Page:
Cross-posted from TheLeadingEdge Blog
An important news story slipped largely under the radar yesterday.
It concerns a new research paper showing that pregnant women are not being measured and weighed properly (for fear of offending them) and that this is leading to “risks”.
The first risk is pretty straightforward; pregnant women who are carrying extra weight are at increased risk for pregnancy complications such as pre-eclampsia, gestational diabetes, premature birth, etc.
So obviously misreporting height and weight can mean that these women are not provided the specialist care they need in order to mitigate or manage such issues.
The second ‘risk’ identified in this article is the one that caught my attention.
You see, apparently when a patient is falsely recorded as weighing too little, she is routinely encouraged to have amniocentesis, a prenatal screening test, because a mother who weighs too little is considered to be at greater risk (I HATE that word in this context!) for having a child who has Down syndrome.
The problem is that amniocentesis, when used prior to 15 weeks gestation, has a higher risk of causing miscarriage, which obviously results in the death of the unborn child.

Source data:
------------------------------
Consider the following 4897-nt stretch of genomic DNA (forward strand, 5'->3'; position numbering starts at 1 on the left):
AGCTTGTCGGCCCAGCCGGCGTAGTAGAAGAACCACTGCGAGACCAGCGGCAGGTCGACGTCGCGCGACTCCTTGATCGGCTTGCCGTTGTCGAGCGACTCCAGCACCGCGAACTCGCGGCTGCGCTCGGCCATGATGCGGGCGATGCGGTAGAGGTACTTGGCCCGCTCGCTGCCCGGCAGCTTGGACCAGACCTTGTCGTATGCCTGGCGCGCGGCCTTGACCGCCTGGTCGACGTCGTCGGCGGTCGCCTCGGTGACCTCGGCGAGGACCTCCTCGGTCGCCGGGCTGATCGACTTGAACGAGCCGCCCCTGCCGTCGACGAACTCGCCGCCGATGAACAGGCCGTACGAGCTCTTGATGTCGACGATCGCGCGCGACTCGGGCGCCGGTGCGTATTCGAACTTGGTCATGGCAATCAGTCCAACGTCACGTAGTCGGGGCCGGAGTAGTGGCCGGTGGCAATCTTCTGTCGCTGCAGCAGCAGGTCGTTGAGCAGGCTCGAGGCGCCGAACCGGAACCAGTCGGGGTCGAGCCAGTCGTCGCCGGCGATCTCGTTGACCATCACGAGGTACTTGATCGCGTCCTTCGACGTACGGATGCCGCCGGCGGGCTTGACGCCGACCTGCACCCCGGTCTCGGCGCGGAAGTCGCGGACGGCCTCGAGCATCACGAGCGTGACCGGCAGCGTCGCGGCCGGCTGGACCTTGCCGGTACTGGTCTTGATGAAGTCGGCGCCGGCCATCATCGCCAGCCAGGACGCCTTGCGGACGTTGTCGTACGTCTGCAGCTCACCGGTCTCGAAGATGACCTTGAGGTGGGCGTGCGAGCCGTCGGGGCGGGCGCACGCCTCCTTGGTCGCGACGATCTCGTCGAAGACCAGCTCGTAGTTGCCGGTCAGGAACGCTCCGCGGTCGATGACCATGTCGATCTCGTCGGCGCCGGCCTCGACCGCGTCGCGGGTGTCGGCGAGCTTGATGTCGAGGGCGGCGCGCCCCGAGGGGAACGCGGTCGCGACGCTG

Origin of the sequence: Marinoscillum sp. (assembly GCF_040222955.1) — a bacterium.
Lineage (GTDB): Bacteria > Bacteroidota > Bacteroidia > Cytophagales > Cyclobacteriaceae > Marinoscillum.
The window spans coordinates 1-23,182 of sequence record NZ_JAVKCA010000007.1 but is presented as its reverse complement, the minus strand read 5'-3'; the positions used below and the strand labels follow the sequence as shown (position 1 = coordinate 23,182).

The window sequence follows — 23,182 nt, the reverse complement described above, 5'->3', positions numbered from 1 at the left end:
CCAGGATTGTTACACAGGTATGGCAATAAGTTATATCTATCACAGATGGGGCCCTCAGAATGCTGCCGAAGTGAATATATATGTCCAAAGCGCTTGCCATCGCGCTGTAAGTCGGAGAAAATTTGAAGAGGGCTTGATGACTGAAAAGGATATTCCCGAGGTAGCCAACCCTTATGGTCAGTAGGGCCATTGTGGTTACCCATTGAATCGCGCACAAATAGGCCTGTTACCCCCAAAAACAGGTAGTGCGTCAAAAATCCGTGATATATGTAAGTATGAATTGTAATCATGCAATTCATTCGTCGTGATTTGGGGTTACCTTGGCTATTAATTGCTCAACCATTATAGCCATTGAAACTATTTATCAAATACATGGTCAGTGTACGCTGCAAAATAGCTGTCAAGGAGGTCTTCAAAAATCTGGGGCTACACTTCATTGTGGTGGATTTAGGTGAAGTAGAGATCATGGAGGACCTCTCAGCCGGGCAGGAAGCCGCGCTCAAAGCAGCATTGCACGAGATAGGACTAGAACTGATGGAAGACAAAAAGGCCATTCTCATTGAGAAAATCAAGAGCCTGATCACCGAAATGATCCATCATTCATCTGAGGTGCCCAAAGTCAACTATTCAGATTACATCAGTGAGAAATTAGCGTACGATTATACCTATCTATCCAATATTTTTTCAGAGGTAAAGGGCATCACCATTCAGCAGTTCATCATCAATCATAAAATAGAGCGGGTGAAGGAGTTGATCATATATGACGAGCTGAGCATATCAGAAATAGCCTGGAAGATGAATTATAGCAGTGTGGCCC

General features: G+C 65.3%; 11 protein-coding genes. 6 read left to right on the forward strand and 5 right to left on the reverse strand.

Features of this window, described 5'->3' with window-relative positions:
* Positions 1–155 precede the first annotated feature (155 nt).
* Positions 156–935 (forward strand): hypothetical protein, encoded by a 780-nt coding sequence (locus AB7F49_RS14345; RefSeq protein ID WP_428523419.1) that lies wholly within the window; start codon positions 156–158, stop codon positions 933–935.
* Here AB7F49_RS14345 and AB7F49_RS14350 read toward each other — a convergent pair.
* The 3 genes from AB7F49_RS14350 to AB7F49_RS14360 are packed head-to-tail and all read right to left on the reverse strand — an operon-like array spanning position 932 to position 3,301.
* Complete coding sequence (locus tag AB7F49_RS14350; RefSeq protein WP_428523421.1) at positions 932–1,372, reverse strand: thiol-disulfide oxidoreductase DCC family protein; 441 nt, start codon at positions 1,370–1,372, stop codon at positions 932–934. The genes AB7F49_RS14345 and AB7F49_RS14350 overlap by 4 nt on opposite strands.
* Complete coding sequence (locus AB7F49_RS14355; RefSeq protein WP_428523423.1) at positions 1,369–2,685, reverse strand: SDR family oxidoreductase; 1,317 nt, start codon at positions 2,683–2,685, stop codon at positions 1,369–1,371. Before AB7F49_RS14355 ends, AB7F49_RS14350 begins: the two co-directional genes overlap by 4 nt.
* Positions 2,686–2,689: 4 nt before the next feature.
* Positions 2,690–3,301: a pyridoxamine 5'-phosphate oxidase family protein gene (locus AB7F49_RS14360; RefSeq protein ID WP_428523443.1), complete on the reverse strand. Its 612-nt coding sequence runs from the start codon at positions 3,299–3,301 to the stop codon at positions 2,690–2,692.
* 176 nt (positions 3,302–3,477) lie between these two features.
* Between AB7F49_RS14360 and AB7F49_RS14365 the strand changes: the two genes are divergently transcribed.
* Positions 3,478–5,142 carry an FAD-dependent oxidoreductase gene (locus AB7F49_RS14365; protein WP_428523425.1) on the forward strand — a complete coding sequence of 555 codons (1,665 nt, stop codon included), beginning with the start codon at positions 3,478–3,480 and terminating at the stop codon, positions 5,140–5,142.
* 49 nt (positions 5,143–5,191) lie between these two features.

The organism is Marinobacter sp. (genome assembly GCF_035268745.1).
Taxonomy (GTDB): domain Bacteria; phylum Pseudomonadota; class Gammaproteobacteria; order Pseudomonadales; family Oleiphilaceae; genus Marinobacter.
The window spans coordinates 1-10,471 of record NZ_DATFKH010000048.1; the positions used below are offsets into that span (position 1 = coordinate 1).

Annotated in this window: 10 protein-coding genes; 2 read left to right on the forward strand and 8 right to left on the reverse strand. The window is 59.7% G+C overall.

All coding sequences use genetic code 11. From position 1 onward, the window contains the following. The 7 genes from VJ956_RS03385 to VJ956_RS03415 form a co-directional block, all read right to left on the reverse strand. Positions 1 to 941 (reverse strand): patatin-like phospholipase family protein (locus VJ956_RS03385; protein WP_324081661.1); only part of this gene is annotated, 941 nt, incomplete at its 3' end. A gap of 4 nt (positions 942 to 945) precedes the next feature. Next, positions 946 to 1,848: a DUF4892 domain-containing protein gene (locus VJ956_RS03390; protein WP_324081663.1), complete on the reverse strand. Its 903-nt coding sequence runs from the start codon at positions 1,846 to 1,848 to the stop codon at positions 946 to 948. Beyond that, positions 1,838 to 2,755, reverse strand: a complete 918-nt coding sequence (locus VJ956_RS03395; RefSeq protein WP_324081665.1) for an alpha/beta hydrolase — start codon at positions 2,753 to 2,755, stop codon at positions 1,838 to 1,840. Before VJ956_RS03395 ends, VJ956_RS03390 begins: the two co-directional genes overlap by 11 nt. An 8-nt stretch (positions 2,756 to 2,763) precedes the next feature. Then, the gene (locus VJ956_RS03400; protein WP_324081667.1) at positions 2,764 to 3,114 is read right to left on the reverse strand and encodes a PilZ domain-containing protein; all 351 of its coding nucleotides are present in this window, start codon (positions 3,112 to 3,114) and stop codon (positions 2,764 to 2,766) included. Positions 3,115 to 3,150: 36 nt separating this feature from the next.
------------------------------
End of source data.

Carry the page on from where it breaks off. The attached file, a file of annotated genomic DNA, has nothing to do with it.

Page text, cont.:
So, effectively, what this new research has revealed is that eugenic prenatal screening, which results in the aborting of the vast majority of persons with Down syndrome in this country, may also be causing the deaths of many other human beings as well.
It’s at moments like this that I am reminded how the embrace of evil usually begets other evils in its wake as well.
The simple truth is that if we stopped our wholesale pursuit of eugenic practices, which target an entire sector of our community based solely on their physical attributes and then dooms the vast majority of those human beings to an untimely death at the hands of an abortionist, then this issue would be largely resolved.
If the end goal was testing which promoted better pregnancy management, rather than testing aimed at opening up a speedy pathway to abortion, then amniocentesis could be carried out later in a pregnancy, when there is far less risk of miscarriage, and this particular issue associated with the false reporting of body weight would no longer be the problem it currently is.
“Oh, what a tangled web we weave when first we practice to deceive’ – and surely one of the greatest deceptions of our age is the widely accepted lie that aborting human beings with Down syndrome or other disabilities is a good thing to do, or that it is creating a better world.